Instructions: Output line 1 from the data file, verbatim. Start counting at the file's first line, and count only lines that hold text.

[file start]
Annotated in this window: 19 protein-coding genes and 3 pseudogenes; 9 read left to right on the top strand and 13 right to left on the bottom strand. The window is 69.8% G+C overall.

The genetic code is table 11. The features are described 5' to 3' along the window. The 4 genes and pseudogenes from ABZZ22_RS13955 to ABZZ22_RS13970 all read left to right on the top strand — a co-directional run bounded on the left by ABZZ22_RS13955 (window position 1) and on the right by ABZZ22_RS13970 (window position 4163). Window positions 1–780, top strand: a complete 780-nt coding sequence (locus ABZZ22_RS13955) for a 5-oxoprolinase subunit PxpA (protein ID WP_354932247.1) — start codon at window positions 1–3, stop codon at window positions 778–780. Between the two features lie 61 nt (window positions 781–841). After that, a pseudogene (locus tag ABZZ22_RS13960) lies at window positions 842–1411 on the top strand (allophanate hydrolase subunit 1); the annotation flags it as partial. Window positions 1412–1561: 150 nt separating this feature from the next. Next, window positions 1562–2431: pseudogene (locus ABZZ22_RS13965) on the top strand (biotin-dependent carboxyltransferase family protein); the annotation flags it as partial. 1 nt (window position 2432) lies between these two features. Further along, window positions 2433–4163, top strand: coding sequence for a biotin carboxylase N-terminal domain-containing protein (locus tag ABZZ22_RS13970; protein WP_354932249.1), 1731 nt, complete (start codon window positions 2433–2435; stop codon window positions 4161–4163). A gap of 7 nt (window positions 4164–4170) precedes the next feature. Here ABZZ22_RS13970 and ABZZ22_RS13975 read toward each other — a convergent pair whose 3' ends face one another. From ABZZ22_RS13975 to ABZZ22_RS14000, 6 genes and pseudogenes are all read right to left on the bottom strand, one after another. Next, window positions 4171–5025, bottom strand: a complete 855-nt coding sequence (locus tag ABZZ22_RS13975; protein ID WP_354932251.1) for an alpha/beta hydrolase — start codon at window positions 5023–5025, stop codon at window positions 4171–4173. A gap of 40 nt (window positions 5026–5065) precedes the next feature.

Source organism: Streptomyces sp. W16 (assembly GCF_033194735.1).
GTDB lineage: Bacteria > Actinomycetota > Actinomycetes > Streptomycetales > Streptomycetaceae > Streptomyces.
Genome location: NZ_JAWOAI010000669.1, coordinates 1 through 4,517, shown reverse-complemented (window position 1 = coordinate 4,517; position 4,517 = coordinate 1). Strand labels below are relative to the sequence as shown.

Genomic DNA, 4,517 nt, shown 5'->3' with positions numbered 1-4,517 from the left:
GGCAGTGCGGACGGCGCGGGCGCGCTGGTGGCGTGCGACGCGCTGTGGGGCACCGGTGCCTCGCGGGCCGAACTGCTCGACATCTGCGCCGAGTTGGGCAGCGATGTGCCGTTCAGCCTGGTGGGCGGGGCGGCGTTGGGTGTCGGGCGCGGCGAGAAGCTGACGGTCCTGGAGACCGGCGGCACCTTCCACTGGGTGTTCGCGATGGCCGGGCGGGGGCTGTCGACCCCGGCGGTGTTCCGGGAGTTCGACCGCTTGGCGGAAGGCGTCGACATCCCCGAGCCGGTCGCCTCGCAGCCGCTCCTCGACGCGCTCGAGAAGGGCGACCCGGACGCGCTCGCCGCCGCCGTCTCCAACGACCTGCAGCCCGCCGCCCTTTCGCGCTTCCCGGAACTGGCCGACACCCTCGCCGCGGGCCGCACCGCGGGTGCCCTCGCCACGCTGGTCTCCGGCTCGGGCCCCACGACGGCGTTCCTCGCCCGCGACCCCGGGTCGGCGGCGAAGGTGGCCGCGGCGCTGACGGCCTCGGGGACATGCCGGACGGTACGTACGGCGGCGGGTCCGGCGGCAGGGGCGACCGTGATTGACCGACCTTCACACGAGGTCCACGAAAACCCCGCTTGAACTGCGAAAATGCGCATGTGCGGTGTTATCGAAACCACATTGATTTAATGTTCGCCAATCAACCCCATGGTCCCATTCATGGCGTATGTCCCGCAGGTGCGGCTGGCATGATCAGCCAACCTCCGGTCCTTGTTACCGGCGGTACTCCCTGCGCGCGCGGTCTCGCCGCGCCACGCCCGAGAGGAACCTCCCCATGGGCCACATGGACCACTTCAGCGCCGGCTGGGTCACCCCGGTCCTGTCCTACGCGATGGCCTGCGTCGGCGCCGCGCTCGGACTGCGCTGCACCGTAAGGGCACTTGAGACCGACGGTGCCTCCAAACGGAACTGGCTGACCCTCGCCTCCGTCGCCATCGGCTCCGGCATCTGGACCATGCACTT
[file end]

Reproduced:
Annotated in this window: 19 protein-coding genes and 3 pseudogenes; 9 read left to right on the top strand and 13 right to left on the bottom strand. The window is 69.8% G+C overall.